Leeds City Council has used a precursor to satellite imagery to identify the heat loss from homes in the city.
Earlier this spring, a specially equipped plane mounted with a thermal imaging camera flew over Leeds. The flight captured data that reveals insights into how much heat is being lost from the buildings below.
The aerial thermal imaging technique, developed by Satellite Vu, can help identify the ‘leakiest’ buildings in a large area. It promises to collect and analyse heat loss data at an unprecedented level of detail and scale, according to the council. Eventually, the technique will use cameras on orbiting satellites.
It was part of a pilot to demonstrate a new technology that could be used to reduce the environmental impact of housing in Leeds and elsewhere by making homes more efficient.
According to Leeds Climate Commission, about 25% of the city’s carbon footprint comes from the energy used to heat and power homes. Poorly insulated roofs, walls and windows are common ways that properties lose heat.
Net-zero charity MCS Charitable Foundation funded the test.
Leeds’ net-zero plan
The council will use the data collected to inform the work it is undertaking as part of its Net Zero Homes plan. The document sets out actions the council will take to install low-carbon heating and tackle heat loss from homes.
The council intends to use insights from the test to help residents better understand the thermal efficiency of their properties. The council will also use the data to motivate retrofitting in the private sector.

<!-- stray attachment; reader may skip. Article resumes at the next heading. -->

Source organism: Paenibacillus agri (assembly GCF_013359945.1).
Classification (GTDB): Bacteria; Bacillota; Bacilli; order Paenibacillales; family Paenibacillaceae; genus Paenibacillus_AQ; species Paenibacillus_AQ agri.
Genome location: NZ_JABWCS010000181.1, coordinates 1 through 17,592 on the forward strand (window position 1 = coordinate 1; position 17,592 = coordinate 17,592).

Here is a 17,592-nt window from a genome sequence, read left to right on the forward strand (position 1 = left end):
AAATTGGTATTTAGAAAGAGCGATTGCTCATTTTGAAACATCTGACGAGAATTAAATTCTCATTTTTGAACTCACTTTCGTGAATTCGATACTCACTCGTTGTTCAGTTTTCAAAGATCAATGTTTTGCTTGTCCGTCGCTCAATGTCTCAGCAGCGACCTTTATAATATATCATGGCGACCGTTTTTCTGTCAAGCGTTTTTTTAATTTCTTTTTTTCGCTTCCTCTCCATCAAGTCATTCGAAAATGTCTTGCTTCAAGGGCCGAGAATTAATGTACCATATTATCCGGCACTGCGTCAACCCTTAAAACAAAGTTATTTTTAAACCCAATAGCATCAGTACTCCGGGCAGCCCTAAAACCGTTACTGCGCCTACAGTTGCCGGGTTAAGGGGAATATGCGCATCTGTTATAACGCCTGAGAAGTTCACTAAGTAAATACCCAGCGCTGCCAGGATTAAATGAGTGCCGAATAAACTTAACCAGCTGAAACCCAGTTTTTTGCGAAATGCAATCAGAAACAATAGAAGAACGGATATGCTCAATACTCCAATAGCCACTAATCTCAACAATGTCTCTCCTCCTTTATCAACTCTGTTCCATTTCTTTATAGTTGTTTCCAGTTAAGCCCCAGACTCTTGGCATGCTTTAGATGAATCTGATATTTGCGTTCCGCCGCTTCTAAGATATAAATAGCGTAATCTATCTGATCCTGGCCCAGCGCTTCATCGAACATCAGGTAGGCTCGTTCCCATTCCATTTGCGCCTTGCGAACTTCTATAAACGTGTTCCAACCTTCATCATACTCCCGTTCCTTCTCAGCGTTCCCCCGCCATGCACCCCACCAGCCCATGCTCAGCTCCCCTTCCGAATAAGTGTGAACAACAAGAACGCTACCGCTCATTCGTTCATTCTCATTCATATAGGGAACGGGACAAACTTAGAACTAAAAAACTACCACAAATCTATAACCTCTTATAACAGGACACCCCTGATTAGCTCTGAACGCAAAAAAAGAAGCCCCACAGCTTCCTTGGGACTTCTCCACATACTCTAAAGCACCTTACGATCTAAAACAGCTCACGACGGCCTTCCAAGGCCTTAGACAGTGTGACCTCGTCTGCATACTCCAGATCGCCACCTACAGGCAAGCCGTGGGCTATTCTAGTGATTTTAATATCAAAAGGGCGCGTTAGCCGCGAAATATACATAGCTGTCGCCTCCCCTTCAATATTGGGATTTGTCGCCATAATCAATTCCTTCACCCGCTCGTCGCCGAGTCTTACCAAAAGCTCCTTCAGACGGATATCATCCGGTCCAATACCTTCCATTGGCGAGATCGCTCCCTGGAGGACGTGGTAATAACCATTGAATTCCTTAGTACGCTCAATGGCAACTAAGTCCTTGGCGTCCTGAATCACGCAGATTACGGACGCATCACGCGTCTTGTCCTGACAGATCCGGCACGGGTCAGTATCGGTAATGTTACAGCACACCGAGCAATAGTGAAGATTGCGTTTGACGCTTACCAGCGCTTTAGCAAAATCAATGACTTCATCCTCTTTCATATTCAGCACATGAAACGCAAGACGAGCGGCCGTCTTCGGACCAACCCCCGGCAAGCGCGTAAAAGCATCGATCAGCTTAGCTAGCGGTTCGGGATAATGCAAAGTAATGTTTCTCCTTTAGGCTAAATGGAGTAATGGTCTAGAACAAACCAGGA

Councillor Helen Hayden, executive member for infrastructure and climate, said: “This is an innovative project that could transform our understanding of building heat loss at the city level. It potentially unlocks additional investment in energy efficiency measures that cut energy bills and help us tackle climate change.
“Leeds already has a strong track record of delivering energy-saving improvements to thousands of homes. But we know that plenty more needs to be done. By giving us street-by-street insight about heat loss, this new technology could help us do just that.”
Dr Richard Hauxwell-Baldwin, research and campaigns manager at MCS Charitable Foundation, said: “There are 29 million homes in the UK that urgently need upgrades to be fit for the future. We need detailed data on building conditions on a massive scale. This proof of concept could provide that data for the first time. It will be game-changing for investment in whole-street and whole-area retrofitting programmes.”
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